Just as did his Father, Grandfather, and Great- grandfather, he is paying the price for our freedom. Beardless or not, he is not a boy. He is the American Fighting Man that has kept this country free for over 200 years.
He has asked nothing in return, except our friendship and understanding. Remember him, always, for he has earned our respect and admiration with his blood.
And now we even have women over there in danger, doing their part in this tradition of going to War when our nation calls us to do so.
As you go to bed tonight, remember this shot. . .
A short lull, a little shade and a picture of loved ones in their helmets.
Prayer wheel for our military... please don't break it. Please pray this Prayer.
'Lord, hold our troops in your loving hands. Protect them as they protect us.
Bless them and their families for the selfless acts they perform for us in our time of need. Amen.'
When you receive this, please stop for a moment and say a prayer for our ground troops in Afghanistan, sailors on ships, and airmen in the air, and for those in Iraq .
There is nothing attached...
This can be very powerful...
Of all the gifts you could give a US Soldier, Sailor, CoastGuardsman, Marine, or Airman, prayer is the very best one.
Wednesday, August 26, 2009
The most painful and debilitating fear is fear of the unknown.
- Jonathan Lockwood Huie
We fear the unknown, perhaps more than we fear anything else, and yet we are, at heart, adventurers. We seek to expand our realm of knowledge and dominion. Perhaps we are attempting to overcome and crush the unknown, but our duel with the unknown is such a one-sided clash that we must know in our hearts that our adventure is no more than a child's game. Perhaps we hope that the unknown is like the darkness of a cave and that the brief light of our adventurer's candle can illuminate the entire cave. Nonetheless, the path of the adventurer is a path of joy, while the way of fear is one of suffering.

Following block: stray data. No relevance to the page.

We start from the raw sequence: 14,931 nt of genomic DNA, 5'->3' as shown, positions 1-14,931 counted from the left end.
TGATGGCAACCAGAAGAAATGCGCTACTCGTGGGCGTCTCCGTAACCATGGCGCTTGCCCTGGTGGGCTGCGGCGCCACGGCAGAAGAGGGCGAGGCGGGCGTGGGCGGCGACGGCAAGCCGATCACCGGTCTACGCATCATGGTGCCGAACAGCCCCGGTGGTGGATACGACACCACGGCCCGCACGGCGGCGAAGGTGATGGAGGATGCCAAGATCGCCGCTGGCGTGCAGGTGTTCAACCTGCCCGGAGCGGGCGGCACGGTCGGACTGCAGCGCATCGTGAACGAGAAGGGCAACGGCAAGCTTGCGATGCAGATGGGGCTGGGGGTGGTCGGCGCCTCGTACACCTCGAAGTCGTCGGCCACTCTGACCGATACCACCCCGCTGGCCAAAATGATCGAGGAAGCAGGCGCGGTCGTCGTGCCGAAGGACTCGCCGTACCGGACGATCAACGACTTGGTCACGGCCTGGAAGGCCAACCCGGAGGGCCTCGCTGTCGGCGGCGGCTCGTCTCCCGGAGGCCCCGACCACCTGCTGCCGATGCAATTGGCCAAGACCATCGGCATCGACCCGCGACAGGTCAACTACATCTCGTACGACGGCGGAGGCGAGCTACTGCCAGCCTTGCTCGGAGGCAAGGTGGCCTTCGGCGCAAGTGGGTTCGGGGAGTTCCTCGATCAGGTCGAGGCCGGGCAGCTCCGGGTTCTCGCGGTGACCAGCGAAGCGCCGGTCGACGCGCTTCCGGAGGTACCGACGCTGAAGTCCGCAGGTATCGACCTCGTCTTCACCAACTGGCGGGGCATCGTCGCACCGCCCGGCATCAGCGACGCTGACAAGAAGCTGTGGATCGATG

As Helen Keller says, Let life be an adventure. Live your life to the fullest, unfettered by fear of the ghosts and goblins of what might occur. Calamity and death happen as well to those who hide from life as to those who squeeze every drop of zest from it.
Monday, August 24, 2009
"But the Holy Spirit produces this kind of fruit in our lives: love, joy, peace, patience, kindness, goodness, faithfulness, gentleness, and self-control." Galatians 5:22-23 (NLT)